Since expanding its college basketball tournament field to 64 teams, the visceral emotion that is March Madness has spawned some of the greatest Cinderella stories the world of sports has ever seen. Butler and VCU in 2011, Cornell in 2010, George Mason in 2006 and Gonzaga in 99 all came from conferences that supposedly had about as much chance at producing a team that could make a deep run in the tournament as a sixteen seed might have against a one. This year, Cinderella’s coveted slipper might just fit the Mercer Bears in their first tournament berth since 1985.
Mercer had just a decent non-conference showing, despite a 12-4 finish. Highlights were few, but only because they didn’t really play anyone. A three-point road loss at Texas, a double-overtime victory against Seton Hall, and a 79-76 road upset of Ole Miss is all there is to speak of. You could throw in the 96-82 spanking the Bears took at Oklahoma, but that’s more of a lowlight, considering the Sooners led wire-to-wire and by as many as 31 at one point.
Conference play is where Mercer became a team to be reckoned with. The team opened the Atlantic Sun schedule with an 86-49 drubbing of Jacksonville before suffering its first of four conference losses to North Florida, who they would lose to twice this season. The Bears then rattled off 8 straight wins before finishing the season 6-2 and sharing the regular season conference title with Florida Gulf Coast. Florida Gulf, incidentally, was 2013’s March Madness Cinderella and the team Mercer knocked off in the Atlantic Sun title game to get to the big dance.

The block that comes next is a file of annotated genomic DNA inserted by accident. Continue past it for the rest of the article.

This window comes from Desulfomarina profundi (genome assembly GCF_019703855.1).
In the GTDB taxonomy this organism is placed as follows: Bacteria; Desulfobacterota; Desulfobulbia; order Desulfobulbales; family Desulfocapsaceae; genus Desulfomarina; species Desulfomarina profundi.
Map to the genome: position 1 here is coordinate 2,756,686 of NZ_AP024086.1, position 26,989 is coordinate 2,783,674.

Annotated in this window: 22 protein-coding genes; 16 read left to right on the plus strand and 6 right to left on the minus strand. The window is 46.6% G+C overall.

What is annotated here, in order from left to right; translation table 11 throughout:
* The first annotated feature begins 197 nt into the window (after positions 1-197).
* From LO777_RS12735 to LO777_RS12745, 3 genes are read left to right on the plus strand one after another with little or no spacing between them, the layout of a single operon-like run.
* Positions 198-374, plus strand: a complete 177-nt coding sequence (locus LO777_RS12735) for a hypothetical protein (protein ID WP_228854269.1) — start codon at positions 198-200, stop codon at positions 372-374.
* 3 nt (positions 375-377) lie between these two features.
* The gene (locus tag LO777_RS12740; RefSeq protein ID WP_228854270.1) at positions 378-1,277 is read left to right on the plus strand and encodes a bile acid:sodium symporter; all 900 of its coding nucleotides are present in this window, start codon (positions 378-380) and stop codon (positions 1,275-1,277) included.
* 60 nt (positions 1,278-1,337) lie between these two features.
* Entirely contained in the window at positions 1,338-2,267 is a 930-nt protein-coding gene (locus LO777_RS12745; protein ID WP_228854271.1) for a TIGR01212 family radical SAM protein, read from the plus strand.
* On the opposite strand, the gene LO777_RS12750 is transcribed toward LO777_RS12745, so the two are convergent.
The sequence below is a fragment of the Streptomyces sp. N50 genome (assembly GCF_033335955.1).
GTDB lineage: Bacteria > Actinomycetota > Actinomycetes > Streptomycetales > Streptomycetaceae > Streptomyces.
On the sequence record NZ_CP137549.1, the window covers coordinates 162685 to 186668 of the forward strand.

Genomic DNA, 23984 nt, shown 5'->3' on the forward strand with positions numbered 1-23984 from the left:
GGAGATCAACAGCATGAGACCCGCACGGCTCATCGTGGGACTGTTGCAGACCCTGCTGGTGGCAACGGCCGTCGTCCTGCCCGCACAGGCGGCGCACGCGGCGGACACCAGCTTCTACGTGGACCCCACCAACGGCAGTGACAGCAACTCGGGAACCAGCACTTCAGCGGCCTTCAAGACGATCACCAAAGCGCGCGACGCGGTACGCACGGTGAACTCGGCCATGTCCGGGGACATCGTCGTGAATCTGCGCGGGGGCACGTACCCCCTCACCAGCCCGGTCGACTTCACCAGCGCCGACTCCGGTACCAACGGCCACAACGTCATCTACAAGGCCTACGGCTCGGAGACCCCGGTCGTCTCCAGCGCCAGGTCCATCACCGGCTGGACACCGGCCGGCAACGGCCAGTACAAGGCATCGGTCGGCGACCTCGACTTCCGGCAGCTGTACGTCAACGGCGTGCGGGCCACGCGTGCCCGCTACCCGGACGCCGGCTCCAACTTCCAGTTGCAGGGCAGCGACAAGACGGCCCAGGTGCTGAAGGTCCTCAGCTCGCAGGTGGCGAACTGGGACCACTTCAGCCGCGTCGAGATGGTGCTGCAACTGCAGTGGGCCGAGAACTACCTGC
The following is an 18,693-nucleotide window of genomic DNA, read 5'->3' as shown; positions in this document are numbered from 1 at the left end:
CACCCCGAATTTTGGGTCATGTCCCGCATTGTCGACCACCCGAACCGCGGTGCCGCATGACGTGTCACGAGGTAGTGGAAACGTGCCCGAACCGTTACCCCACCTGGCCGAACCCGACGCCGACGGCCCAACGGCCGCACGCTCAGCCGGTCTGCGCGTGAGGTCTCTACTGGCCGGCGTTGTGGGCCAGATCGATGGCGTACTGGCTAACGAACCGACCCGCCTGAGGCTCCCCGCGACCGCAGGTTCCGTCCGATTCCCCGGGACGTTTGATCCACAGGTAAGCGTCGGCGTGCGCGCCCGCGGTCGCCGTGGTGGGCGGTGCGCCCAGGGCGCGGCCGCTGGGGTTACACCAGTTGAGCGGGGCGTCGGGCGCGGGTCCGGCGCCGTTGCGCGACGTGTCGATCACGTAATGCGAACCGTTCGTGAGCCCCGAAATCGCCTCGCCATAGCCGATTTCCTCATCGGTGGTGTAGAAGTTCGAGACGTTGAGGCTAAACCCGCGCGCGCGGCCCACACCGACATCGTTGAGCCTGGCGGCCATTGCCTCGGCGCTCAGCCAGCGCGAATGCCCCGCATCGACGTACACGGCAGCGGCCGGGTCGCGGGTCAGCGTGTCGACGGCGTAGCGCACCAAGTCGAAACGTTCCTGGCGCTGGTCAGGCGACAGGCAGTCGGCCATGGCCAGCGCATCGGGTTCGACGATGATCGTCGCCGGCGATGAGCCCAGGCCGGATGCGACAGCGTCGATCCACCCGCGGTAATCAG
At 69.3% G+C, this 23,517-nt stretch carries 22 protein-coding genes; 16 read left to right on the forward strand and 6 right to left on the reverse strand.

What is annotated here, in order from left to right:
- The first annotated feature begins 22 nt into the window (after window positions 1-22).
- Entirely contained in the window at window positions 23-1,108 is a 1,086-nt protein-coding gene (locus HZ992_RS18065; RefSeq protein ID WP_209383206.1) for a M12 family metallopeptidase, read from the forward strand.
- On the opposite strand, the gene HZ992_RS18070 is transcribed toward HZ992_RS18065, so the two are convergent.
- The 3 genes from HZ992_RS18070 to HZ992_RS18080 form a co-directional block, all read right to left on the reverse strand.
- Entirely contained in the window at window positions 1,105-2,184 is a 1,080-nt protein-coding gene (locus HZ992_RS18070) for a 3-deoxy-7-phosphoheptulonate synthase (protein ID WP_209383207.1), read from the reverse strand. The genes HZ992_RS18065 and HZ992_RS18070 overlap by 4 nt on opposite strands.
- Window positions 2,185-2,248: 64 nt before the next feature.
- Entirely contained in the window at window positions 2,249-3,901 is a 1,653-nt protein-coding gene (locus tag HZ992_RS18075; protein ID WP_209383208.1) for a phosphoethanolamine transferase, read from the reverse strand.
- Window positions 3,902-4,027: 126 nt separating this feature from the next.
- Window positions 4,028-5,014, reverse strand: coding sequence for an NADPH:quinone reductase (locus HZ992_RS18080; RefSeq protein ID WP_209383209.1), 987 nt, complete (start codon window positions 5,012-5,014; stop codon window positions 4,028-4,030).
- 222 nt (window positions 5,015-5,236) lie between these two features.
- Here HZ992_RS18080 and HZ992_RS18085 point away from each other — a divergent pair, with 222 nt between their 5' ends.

Mercer finished its campaign 22-7 overall and with strong numbers, ranking No. 26 nationally with 79.3 ppg, No. 39 at 38.0 rpg, No, 10 with 16.4 apg, while shooting a No. 29 ranked 47.5 percent from the field. Defensively, the Bears allow 66.4 ppg for a No, 78 national ranking. What makes the Bears a possible Cinderella, though, is their consistency. They have all the tools to make a run. An athletic point man in 6-4 senior Langston Hall, who led the team with 14.7 ppg and 5.6 apg, a solid defender in 6-10 senior center Daniel Coursey, the storybook will of sixth-year senior forward Jakob Gallon, who gets to finish his collegiate career in the NCAA tournament after an injury-riddled journey, and the experience of an all senior starting five. And on the perimeter, senior G Anthony White, Jr. and senior F Bud Thomas, who connected on 41.9 and 39.1 percent, respectively, from outside the arc this season, can really light it up if they get hot.
As a projected number 15 seed, Mercer is looking at a tough opening game. But even if its fortunes end with the first round, the exposure the school from Macon, Georgia is set to receive from just being one of the 64 teams invited to the big dance could do wonders for an enrollment estimated around 8,000. Last year’s darling, Florida Gulf Coast reportedly saw a 40 percent increase in its enrollment following its run to the Sweet 16. The Bears not only want Cinderella’s slipper to fit, they need it to.
Commentary by Rick Sarlat